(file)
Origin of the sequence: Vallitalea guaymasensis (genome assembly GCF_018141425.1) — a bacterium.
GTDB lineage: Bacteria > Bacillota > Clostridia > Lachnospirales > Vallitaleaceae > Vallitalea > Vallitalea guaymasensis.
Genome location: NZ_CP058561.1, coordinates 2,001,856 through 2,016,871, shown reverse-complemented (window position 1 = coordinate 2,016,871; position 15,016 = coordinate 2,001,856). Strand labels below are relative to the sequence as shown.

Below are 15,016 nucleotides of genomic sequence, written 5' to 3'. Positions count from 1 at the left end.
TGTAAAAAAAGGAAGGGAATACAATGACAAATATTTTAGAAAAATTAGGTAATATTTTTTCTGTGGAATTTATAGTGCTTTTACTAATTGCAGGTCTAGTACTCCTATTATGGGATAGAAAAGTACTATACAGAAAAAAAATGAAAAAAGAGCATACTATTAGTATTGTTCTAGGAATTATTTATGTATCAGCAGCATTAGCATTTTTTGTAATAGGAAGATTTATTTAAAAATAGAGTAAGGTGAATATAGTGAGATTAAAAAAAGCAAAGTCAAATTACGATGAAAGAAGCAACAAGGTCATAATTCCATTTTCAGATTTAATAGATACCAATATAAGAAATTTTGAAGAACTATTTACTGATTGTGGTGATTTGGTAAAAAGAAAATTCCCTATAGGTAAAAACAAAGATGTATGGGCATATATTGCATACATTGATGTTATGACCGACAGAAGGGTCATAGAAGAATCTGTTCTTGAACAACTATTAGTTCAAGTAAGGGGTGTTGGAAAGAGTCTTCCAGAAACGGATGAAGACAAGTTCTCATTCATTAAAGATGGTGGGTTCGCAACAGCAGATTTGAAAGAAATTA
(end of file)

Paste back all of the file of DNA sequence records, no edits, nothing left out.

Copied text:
Origin of the sequence: Vallitalea guaymasensis (genome assembly GCF_018141425.1) — a bacterium.
GTDB lineage: Bacteria > Bacillota > Clostridia > Lachnospirales > Vallitaleaceae > Vallitalea > Vallitalea guaymasensis.
Genome location: NZ_CP058561.1, coordinates 2,001,856 through 2,016,871, shown reverse-complemented (window position 1 = coordinate 2,016,871; position 15,016 = coordinate 2,001,856). Strand labels below are relative to the sequence as shown.

Below are 15,016 nucleotides of genomic sequence, written 5' to 3'. Positions count from 1 at the left end.
TGTAAAAAAAGGAAGGGAATACAATGACAAATATTTTAGAAAAATTAGGTAATATTTTTTCTGTGGAATTTATAGTGCTTTTACTAATTGCAGGTCTAGTACTCCTATTATGGGATAGAAAAGTACTATACAGAAAAAAAATGAAAAAAGAGCATACTATTAGTATTGTTCTAGGAATTATTTATGTATCAGCAGCATTAGCATTTTTTGTAATAGGAAGATTTATTTAAAAATAGAGTAAGGTGAATATAGTGAGATTAAAAAAAGCAAAGTCAAATTACGATGAAAGAAGCAACAAGGTCATAATTCCATTTTCAGATTTAATAGATACCAATATAAGAAATTTTGAAGAACTATTTACTGATTGTGGTGATTTGGTAAAAAGAAAATTCCCTATAGGTAAAAACAAAGATGTATGGGCATATATTGCATACATTGATGTTATGACCGACAGAAGGGTCATAGAAGAATCTGTTCTTGAACAACTATTAGTTCAAGTAAGGGGTGTTGGAAAGAGTCTTCCAGAAACGGATGAAGACAAGTTCTCATTCATTAAAGATGGTGGGTTCGCAACAGCAGATTTGAAAGAAATTA